FAYETTVILLE, Ark. – When 15-year-old Gaby Nagel isn’t listening to music she is playing it, particularly on the Native American flute. Her enjoyment and talent with the instrument has led her to playing numerous events and partaking in flute competitions. Nagel, an Eastern Band of Cherokee Indian citizen, has been playing the flute for five years. She was introduced to it while walking Fayetteville Square and coming across a man playing one. Listening to him play, she said she became mesmerized. Her mother bought her a flute and she began taking lessons from the same man, Jerry Doubting. She said the flute just came “natural” to her. “A lot of the tricks it took him years to learn, all came natural to me. He would be sitting there and telling me about a technique, and he would say ‘it’s OK, don’t get frustrated if you don’t get it on the first try.’ Well, I would get it on the first try,” she said. Nagel has competed in eight flute competitions of all sizes. However, she said the biggest competition she’s won was the Musical Echo’s in Florida. “I was the first female and youngest competitor to ever win. I got a blue ribbon from them and a check. It was really cool.” In addition to competitions, she’s played at festivals and events such as Indigenous Peoples Day in Fayetteville and the annual Trail of Tears Association Conference this past October in Pocola, Oklahoma. She’s also been invited to play for senior citizens and children at schools to interact with them and share Native culture. She said her most memorable performance was getting playing for a young girl who was battling cancer. “I played for a girl who had cancer in Chattanooga (Tennessee). She was a friend of a flute maker of mine, and we raised money for her to receive treatment. It was such an honor, especially because they invited me.” To be able to travel different places, she said she is thankful for having supportive family and friends, especially her mother. “My mom is my number one. She has driven me around so many miles I can’t even count. She is my number one, and she has always got my back.” Nagel said she is proud to be Cherokee and shares her heritage through the flute. She said her plans for 2018 are to travel more playing the flute and visit more elderly and hospice patients. She said she’s also been learning to play the piano and guitar. “Playing the flute, I feel like I am honoring my ancestors and what they had to go through so we don’t get hated on for being Native American as much anymore,” she said.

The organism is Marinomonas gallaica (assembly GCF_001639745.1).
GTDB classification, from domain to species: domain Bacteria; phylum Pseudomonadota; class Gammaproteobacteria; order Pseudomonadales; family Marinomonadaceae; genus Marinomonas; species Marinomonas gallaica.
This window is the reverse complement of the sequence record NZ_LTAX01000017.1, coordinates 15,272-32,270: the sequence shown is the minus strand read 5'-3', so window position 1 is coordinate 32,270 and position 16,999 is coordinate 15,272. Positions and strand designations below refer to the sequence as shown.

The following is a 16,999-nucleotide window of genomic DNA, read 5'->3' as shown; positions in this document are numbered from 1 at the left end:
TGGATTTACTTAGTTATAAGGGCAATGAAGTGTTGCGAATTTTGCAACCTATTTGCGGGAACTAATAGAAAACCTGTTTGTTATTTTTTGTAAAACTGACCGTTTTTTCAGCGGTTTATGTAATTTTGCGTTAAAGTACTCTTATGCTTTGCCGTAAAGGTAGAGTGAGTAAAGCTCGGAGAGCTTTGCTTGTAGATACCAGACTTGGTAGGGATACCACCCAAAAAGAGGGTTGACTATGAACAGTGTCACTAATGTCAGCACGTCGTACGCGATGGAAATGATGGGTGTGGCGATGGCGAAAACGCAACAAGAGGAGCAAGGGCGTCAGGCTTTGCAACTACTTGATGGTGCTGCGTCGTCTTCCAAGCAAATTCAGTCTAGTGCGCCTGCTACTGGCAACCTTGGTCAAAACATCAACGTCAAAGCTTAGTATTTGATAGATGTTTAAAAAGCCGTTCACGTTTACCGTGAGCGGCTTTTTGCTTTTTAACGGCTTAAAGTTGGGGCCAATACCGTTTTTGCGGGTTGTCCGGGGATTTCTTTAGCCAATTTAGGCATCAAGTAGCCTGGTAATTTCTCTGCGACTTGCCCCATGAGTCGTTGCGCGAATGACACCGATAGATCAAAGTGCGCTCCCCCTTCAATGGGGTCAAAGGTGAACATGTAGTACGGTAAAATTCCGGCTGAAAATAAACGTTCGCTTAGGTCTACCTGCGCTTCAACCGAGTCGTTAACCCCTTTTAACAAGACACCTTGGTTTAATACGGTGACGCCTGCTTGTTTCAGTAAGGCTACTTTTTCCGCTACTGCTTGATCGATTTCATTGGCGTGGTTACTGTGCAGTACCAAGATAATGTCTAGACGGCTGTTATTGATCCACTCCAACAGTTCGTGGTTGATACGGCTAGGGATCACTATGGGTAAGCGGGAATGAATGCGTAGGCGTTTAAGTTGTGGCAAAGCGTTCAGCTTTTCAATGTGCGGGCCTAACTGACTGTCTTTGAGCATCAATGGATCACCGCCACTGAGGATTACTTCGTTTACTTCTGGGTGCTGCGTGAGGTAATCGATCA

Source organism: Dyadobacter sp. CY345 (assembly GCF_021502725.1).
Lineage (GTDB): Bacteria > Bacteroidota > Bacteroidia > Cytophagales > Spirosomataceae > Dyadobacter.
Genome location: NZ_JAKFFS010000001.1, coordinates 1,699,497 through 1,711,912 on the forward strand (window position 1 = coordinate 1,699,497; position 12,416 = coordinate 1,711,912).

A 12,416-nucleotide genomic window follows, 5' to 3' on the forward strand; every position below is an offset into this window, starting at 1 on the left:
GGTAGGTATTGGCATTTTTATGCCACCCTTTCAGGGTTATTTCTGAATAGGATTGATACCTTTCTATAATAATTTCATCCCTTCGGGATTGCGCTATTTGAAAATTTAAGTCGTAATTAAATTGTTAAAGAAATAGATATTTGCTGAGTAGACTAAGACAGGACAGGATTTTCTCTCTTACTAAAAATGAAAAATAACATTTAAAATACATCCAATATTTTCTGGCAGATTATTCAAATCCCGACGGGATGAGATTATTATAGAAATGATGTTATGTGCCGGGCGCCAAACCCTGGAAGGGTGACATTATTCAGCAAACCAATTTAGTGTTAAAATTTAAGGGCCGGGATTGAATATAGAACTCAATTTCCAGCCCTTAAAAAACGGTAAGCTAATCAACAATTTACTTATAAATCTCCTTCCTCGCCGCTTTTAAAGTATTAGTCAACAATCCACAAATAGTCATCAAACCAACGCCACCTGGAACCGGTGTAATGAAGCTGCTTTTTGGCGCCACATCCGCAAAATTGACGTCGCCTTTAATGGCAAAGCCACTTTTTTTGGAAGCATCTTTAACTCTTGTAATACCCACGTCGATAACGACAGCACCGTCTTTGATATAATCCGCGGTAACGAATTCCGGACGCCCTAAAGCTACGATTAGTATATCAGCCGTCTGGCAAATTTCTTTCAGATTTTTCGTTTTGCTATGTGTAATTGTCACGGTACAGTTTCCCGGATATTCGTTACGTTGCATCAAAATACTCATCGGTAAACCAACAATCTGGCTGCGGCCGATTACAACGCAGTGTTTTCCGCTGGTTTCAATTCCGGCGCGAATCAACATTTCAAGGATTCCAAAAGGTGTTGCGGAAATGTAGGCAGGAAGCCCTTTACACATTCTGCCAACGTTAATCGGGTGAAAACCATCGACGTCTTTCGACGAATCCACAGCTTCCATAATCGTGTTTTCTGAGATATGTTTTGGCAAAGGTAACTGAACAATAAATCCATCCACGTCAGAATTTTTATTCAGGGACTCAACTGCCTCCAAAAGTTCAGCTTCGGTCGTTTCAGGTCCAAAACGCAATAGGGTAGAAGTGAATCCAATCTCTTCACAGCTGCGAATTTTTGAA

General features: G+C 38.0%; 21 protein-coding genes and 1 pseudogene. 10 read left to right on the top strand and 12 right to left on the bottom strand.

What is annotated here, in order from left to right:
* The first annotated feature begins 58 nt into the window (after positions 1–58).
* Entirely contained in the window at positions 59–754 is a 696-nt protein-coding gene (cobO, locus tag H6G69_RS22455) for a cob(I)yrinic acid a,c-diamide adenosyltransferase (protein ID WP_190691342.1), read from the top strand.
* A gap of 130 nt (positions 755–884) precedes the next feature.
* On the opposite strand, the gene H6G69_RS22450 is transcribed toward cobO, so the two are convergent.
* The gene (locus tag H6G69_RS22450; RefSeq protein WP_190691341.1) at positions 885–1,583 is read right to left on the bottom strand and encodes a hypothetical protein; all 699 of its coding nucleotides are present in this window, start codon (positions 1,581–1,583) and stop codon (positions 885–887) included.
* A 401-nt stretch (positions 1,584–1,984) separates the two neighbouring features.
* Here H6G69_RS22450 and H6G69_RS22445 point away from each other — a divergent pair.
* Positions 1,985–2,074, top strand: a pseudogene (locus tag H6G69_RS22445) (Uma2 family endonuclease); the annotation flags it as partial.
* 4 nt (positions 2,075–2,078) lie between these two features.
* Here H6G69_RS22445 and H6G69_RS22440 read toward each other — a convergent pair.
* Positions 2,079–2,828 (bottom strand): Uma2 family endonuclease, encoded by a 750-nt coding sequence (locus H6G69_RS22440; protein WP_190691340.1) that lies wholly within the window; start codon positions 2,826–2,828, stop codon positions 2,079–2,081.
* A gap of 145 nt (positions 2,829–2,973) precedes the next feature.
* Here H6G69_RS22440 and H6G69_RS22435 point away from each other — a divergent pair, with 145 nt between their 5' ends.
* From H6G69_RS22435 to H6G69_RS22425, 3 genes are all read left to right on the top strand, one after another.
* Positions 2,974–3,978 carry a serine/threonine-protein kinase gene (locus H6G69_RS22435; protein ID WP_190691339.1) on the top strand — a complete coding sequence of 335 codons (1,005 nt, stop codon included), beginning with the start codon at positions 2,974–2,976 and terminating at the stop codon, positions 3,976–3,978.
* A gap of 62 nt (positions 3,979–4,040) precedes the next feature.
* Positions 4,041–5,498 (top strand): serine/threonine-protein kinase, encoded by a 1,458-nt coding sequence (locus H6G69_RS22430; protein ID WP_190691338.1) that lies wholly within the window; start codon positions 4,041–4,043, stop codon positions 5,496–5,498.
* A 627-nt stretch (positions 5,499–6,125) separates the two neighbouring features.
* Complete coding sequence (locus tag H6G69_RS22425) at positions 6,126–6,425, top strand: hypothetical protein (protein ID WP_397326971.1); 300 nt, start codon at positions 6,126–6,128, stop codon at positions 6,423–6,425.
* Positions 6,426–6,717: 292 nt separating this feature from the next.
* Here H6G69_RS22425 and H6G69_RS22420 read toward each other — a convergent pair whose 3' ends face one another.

BY KENLEA HENSON
Reporter
01/24/2018 08:15 AM
COLLINSVILLE – Since age 5, Cherokee Nation citizen Trett Charles has had dreams of singing and playing guitar. Today, the 23-year-old opens for some of the most popular names in Red Dirt music, including Stoney LaRue, whom he opened for on Jan. 20 at Cain’s Ballroom in Tulsa. Coming from a country music-loving family, Charles learned to play guitar from his great-grandpa. With the help of his uncles he started to grow vocally, too. Charles said his family listened to country music artists such as George Strait, Merle Haggard and Keith Whitley, who influenced him to choose the Red Dirt genre. “The way I look at Red Dirt music nowadays is it’s pure country to me. I am not the type of person that is big about national music. I like the (19)90s country feel because that just the genre I grew listening to,” he said. At age 21, he played his first gig at the Hall of Fame in Catoosa. Since then he’s played venues in Tulsa, across Oklahoma and in surrounding states. He’s also opened for Red Dirt artists Thompson Square, Bart Crow Band, Casey James, Read Southall Band and Jason Boland and the Stragglers. Charles said getting the opportunity to play various places and open for artists has been a blessing and great accomplishment. However, along with accomplishments he also had to overcome struggles. In April, he was diagnosed with Hodgkin’s Lymphoma and spent seven months in chemotherapy. He said taking that in was hard. And even though he couldn’t play shows as much, he said he pushed himself to continue as much as he could. During his treatments he played the Cain’s Ballroom for the first time. “When you’re 22 years old and you’re told you have cancer, and you don’t know if you are going to live or die, at first you don’t really know how to accept that. But the biggest thing that helped me push through it is that I am a big believer in God, and I believe he heals. So when I felt good enough to play a show I would push myself to basically get out there. It was really cool to play at Cain’s for the first time even during the time I was going through chemo because the opportunity was a blessing that also kept me going,” Charles said. Now cancer free, he played at the Cain’s Ballroom for the second time opening for one of his longtime heroes, Stoney LaRue. “I seen Stoney multiple times at Cain’s, so the fact that I am even getting to open for Stoney, it’s an incredible feeling because a lot of people don’t get that opportunity,” he said. Although Charles has only been on the Red Dirt music scene a couple of years, he continues to make a name for himself. He said his goals are to travel and play his music for the world. But he also hopes his music will “touch” someone. “A song can turn your whole day around. My goal is to share the music that I write with people and hope that the music I share touches them in some way,” he said. For more information, follow the Trett Charles Band on Facebook.